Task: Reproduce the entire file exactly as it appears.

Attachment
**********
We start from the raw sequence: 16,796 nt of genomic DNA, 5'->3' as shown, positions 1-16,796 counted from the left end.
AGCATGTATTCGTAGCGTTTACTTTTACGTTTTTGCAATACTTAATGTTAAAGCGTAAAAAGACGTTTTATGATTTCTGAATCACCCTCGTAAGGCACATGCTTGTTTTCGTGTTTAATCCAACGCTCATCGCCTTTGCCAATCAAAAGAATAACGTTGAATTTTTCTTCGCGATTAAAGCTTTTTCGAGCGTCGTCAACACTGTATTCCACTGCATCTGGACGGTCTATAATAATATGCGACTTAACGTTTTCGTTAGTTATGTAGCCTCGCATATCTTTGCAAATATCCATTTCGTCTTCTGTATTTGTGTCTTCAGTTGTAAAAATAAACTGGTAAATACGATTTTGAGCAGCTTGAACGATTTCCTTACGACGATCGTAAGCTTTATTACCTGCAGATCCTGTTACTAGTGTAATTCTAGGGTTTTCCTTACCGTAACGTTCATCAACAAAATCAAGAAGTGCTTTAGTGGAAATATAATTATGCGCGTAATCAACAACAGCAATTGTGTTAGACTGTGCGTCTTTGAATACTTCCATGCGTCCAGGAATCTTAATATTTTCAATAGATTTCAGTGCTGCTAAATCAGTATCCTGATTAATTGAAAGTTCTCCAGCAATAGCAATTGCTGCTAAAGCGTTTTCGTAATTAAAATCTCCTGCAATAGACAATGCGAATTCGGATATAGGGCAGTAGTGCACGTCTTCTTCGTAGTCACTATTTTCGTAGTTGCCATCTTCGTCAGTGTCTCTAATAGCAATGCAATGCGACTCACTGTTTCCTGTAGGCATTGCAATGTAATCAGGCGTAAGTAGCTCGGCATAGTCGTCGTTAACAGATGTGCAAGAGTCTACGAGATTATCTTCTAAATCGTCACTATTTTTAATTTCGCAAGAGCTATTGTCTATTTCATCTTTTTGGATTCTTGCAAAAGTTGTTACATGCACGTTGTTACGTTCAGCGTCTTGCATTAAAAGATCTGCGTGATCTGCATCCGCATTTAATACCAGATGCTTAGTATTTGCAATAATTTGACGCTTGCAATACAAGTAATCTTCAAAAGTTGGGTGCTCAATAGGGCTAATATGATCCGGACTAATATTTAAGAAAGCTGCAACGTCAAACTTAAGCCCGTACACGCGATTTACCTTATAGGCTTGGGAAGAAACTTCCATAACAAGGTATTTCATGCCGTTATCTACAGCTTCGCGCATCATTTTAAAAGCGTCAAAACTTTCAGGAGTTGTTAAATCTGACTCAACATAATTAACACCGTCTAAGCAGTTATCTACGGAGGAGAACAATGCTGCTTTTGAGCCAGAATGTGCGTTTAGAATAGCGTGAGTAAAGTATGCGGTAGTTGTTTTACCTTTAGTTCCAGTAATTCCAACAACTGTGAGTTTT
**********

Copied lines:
We start from the raw sequence: 16,796 nt of genomic DNA, 5'->3' as shown, positions 1-16,796 counted from the left end.
AGCATGTATTCGTAGCGTTTACTTTTACGTTTTTGCAATACTTAATGTTAAAGCGTAAAAAGACGTTTTATGATTTCTGAATCACCCTCGTAAGGCACATGCTTGTTTTCGTGTTTAATCCAACGCTCATCGCCTTTGCCAATCAAAAGAATAACGTTGAATTTTTCTTCGCGATTAAAGCTTTTTCGAGCGTCGTCAACACTGTATTCCACTGCATCTGGACGGTCTATAATAATATGCGACTTAACGTTTTCGTTAGTTATGTAGCCTCGCATATCTTTGCAAATATCCATTTCGTCTTCTGTATTTGTGTCTTCAGTTGTAAAAATAAACTGGTAAATACGATTTTGAGCAGCTTGAACGATTTCCTTACGACGATCGTAAGCTTTATTACCTGCAGATCCTGTTACTAGTGTAATTCTAGGGTTTTCCTTACCGTAACGTTCATCAACAAAATCAAGAAGTGCTTTAGTGGAAATATAATTATGCGCGTAATCAACAACAGCAATTGTGTTAGACTGTGCGTCTTTGAATACTTCCATGCGTCCAGGAATCTTAATATTTTCAATAGATTTCAGTGCTGCTAAATCAGTATCCTGATTAATTGAAAGTTCTCCAGCAATAGCAATTGCTGCTAAAGCGTTTTCGTAATTAAAATCTCCTGCAATAGACAATGCGAATTCGGATATAGGGCAGTAGTGCACGTCTTCTTCGTAGTCACTATTTTCGTAGTTGCCATCTTCGTCAGTGTCTCTAATAGCAATGCAATGCGACTCACTGTTTCCTGTAGGCATTGCAATGTAATCAGGCGTAAGTAGCTCGGCATAGTCGTCGTTAACAGATGTGCAAGAGTCTACGAGATTATCTTCTAAATCGTCACTATTTTTAATTTCGCAAGAGCTATTGTCTATTTCATCTTTTTGGATTCTTGCAAAAGTTGTTACATGCACGTTGTTACGTTCAGCGTCTTGCATTAAAAGATCTGCGTGATCTGCATCCGCATTTAATACCAGATGCTTAGTATTTGCAATAATTTGACGCTTGCAATACAAGTAATCTTCAAAAGTTGGGTGCTCAATAGGGCTAATATGATCCGGACTAATATTTAAGAAAGCTGCAACGTCAAACTTAAGCCCGTACACGCGATTTACCTTATAGGCTTGGGAAGAAACTTCCATAACAAGGTATTTCATGCCGTTATCTACAGCTTCGCGCATCATTTTAAAAGCGTCAAAACTTTCAGGAGTTGTTAAATCTGACTCAACATAATTAACACCGTCTAAGCAGTTATCTACGGAGGAGAACAATGCTGCTTTTGAGCCAGAATGTGCGTTTAGAATAGCGTGAGTAAAGTATGCGGTAGTTGTTTTACCTTTAGTTCCAGTAATTCCAACAACTGTGAGTTTT